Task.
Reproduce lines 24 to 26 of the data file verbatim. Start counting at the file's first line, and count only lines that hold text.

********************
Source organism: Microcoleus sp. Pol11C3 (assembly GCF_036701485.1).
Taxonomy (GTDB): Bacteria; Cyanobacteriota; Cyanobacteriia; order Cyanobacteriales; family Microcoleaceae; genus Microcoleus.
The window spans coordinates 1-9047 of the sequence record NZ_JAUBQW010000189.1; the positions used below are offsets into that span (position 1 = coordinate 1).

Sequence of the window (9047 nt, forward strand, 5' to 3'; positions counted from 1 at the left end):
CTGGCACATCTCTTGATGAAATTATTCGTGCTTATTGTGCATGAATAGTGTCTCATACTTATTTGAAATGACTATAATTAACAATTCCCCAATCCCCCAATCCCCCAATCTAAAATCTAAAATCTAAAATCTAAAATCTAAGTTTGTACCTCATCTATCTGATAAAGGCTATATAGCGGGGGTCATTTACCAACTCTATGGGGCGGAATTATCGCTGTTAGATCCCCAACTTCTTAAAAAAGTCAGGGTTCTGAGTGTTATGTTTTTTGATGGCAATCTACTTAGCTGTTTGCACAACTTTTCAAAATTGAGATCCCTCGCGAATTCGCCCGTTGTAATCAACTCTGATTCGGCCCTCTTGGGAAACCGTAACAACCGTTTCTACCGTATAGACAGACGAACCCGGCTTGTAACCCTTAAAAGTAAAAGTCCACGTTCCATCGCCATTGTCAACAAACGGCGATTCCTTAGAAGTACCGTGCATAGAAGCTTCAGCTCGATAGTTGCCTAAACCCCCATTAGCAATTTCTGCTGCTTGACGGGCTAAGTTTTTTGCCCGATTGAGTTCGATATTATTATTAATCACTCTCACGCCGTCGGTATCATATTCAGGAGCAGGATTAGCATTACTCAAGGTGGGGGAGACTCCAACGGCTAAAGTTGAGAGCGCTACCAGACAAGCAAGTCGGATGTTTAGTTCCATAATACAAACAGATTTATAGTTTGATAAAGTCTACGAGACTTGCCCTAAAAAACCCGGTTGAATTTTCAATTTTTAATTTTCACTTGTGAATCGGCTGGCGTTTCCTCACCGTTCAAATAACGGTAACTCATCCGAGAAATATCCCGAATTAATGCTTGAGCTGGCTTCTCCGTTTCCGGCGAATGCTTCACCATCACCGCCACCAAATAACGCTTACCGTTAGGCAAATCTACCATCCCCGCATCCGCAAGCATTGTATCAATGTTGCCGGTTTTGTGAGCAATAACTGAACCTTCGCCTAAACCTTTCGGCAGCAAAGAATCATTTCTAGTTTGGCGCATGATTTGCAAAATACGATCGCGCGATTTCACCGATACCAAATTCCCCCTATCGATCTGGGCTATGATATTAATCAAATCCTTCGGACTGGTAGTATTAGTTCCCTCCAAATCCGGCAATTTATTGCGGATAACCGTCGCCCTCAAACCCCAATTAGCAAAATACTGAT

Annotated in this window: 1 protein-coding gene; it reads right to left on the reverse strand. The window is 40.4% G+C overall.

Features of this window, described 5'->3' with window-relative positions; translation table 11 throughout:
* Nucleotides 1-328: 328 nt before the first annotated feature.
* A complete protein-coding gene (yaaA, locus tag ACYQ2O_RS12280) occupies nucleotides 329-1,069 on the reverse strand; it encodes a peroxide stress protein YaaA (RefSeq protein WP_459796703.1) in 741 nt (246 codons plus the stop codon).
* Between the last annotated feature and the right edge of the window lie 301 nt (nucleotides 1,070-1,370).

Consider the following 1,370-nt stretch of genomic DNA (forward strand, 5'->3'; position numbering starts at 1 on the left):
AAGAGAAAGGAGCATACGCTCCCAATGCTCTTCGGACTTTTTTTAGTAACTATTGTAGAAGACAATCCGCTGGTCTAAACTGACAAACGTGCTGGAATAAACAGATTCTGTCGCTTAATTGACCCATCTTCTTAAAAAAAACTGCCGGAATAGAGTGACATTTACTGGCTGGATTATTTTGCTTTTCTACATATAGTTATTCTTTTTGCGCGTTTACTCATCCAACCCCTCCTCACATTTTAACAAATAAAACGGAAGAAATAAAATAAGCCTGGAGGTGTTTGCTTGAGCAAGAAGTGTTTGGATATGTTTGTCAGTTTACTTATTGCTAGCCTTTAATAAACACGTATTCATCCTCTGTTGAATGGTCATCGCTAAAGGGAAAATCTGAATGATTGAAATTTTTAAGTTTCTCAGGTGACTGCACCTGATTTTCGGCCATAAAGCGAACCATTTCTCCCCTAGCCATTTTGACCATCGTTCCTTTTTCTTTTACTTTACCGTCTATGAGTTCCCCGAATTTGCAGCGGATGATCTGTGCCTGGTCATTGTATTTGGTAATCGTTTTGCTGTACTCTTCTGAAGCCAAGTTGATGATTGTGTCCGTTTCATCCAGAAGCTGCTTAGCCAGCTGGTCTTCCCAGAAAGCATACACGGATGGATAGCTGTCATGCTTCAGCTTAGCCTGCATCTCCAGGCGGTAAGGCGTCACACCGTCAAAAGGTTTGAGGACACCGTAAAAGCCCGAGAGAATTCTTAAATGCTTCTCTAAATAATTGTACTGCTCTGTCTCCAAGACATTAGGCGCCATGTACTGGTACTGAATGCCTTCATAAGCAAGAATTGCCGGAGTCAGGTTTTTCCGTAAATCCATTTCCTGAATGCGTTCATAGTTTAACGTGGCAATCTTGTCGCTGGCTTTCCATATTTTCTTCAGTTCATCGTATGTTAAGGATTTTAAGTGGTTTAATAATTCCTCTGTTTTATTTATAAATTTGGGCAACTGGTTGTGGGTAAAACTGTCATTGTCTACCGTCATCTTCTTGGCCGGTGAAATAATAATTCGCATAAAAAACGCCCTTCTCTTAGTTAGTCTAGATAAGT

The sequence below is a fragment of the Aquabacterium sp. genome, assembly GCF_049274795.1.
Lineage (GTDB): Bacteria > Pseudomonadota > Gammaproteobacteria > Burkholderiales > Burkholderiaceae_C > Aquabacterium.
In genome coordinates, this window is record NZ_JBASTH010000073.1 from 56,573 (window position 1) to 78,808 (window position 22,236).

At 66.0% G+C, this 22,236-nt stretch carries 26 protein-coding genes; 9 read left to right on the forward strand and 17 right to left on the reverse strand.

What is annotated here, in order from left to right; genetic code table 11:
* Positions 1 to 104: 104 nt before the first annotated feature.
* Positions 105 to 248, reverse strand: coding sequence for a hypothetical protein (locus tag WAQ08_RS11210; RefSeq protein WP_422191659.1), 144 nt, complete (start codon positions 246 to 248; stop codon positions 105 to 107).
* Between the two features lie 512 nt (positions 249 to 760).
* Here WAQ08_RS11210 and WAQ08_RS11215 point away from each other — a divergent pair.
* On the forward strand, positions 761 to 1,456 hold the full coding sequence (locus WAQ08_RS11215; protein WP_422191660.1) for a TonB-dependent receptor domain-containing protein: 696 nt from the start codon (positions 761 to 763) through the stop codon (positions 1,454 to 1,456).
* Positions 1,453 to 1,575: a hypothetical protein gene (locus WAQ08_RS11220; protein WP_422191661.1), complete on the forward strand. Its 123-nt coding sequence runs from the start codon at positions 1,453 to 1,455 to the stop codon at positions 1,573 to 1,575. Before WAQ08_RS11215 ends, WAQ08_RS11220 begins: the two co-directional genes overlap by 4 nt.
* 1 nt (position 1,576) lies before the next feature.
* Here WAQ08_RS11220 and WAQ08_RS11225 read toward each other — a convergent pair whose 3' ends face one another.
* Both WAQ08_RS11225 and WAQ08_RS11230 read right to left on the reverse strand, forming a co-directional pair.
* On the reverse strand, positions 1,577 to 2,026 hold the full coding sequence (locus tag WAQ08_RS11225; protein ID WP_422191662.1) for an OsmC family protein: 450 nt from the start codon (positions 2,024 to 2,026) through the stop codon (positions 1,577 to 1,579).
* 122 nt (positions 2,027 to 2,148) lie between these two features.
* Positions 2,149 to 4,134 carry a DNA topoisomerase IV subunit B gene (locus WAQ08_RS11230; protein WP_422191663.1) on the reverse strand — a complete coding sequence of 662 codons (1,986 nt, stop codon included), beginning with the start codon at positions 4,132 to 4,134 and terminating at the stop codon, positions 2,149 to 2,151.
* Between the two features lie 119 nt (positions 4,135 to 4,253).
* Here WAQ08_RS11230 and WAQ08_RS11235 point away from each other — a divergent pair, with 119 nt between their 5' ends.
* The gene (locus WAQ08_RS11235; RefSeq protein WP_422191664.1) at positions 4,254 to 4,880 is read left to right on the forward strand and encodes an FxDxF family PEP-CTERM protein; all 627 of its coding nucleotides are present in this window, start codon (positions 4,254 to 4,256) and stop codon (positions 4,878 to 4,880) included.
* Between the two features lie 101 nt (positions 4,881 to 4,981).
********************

* 1 nt (position 1,576) lies before the next feature.
* Here WAQ08_RS11220 and WAQ08_RS11225 read toward each other — a convergent pair whose 3' ends face one another.
* Both WAQ08_RS11225 and WAQ08_RS11230 read right to left on the reverse strand, forming a co-directional pair.